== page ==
Small Things: Self-Pity Bender

I love Tory Stirling‘s voice – both at my kitchen table and on the internet.  Tory responds to life with her whole heart, and mind.  I was so glad when she started writing earlier this year – I see so much of myself in her honesty, yet Tory doesn’t leave you in her messy kitchen or anxious mind, she is always listening to what God would say, instead.  And I always need to hear that.  I’m excited to share this post from her for our ‘Small Things’ series:


My mum called round quite early one morning this week. Two of my kids were sick and so she kindly offered to take my eldest girl to school. We were enjoying some idle chit-chat when my little boy Noah knocked his bowl of CoCo Pops right off the table. It smacked against the wall and hit the floor with a splat. Chocolate milk and little smushy puffs of wet rice – everywhere.

And I tried really hard not to freak out or go mental, because my mum was there and I want her to think I’ve got this, that I’m in control.  I want her to think I’m not a nutcase who wails like a banshee at her kids first thing in the morning. But it’s really hard. Because I’m tired, my very bones feel sore from lack of sleep. There’s runny noses and coughs and dirty school jumpers and sticky floors and my slippers have giant holes in them…

And that’s when I hear it – perhaps I feel it – the darkness settling into my heart and mind.

‘Is this really good enough? Is this the best you’ve got? This job you are doing, this morning, today – it’s not really good enough is it?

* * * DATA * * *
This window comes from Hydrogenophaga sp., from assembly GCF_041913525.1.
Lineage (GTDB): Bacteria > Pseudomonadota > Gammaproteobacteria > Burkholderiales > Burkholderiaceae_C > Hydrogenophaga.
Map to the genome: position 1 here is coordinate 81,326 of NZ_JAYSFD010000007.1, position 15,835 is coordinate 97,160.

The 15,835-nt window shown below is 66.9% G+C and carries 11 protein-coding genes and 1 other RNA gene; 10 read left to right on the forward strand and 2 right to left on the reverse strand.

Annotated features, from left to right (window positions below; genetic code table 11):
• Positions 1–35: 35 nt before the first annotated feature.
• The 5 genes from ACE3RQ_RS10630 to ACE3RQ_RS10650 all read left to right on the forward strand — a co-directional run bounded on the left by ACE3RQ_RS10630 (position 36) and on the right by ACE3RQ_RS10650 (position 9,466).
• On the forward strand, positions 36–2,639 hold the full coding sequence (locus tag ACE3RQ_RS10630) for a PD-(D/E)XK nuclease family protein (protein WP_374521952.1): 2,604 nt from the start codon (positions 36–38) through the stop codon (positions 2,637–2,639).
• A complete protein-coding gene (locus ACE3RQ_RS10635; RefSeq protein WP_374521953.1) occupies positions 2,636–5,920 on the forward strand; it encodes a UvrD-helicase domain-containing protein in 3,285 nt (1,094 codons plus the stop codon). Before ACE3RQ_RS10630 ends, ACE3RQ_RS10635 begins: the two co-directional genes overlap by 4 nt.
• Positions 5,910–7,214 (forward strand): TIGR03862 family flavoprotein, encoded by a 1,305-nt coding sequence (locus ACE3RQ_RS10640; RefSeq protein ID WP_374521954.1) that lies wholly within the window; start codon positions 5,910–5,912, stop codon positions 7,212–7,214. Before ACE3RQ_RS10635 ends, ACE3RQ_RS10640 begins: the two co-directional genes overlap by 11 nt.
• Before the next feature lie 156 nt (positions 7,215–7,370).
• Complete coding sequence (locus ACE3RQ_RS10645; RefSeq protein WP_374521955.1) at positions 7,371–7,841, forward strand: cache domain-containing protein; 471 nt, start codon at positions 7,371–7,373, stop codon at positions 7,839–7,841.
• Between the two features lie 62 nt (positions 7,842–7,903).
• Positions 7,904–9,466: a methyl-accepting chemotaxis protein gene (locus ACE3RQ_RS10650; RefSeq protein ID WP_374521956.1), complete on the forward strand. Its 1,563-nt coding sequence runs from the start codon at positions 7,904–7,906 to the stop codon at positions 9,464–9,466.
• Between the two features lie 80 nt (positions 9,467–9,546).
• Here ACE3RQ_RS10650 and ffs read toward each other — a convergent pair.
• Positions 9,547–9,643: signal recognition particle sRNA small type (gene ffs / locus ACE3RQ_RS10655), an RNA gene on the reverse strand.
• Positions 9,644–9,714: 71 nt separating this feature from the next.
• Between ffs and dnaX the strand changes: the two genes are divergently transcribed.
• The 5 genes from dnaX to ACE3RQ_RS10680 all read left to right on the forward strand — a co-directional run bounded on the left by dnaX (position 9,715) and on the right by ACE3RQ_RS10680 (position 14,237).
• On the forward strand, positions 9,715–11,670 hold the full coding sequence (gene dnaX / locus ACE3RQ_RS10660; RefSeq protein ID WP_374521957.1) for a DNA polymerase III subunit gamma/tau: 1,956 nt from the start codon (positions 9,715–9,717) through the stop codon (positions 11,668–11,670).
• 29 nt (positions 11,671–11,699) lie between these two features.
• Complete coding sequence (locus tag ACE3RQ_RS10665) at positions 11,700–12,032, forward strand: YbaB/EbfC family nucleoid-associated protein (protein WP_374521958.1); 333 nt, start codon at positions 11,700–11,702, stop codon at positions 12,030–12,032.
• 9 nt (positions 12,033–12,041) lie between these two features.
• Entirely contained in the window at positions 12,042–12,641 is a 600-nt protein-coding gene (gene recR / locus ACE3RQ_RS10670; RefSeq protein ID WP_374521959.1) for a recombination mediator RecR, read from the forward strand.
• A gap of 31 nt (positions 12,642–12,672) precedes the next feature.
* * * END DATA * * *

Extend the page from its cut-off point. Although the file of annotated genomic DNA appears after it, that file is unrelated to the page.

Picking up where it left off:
And yeah, my husband is a fireman, which in the most part is really great. The shift work means he’s off a lot and we have time to hang out. But the pay-off is the night shifts.

There are times I really enjoy the quiet and the space and my own company.  But mostly, I sort of hate it.

I miss the presence of having another adult in the house. I miss the noise he makes (so much noise!). And sometimes when his night shifts approach I feel a fear creeping up on me. It’s not really a fear of intruders -after seven years of weekly night shifts I am kind of over that now.

It’s actually a fear of having the three kids on my own.

See, I worry about them wakening up. And never going back to sleep.  I worry they’ll get really sick and I won’t know what to do. I worry they’ll have a full hissy fit or total meltdown during the night and wake up our neighbours. I worry about how all this lack of sleep will ruin the next day and how it’ll all be my fault.

I have a fear that anything less than a full night’s sleep will mean my performance as a mum is flawed, rubbish, poor.  So I need everyone to sleep.  All night. Which, based on the ages of my three kids, is a tough order, not to mention absurd! I know this!

But when you start to believe the lies that fear and insecurity whisper in your ear, this is what happens – you go a little bit nuts. Rational thoughts leave you and they are replaced with the crazy.

Whilst out running the other day (totally! – it’s like Forrest Gump with pink Nikes and a swishy ponytail) I saw this billboard for McCain Oven Chips with a tagline reading ‘Teatime – where the good stuff happens’. There’s this teenager whispering something to his mum at the table and the scene looked quite jolly and meaningful and civilised. And as I ran on I thought – Mr McCain, teatime in our house is NOT where the good stuff happens. Teatime is often a battleground, willing everyone to just stay on their chairs or eat just one more pea. It’s where the main aim of the evening becomes keeping our juice in the cup or to just stop the banging, stop squirting red sauce on absolutely everything, stop spreading dinner on the table, stop making each other cry.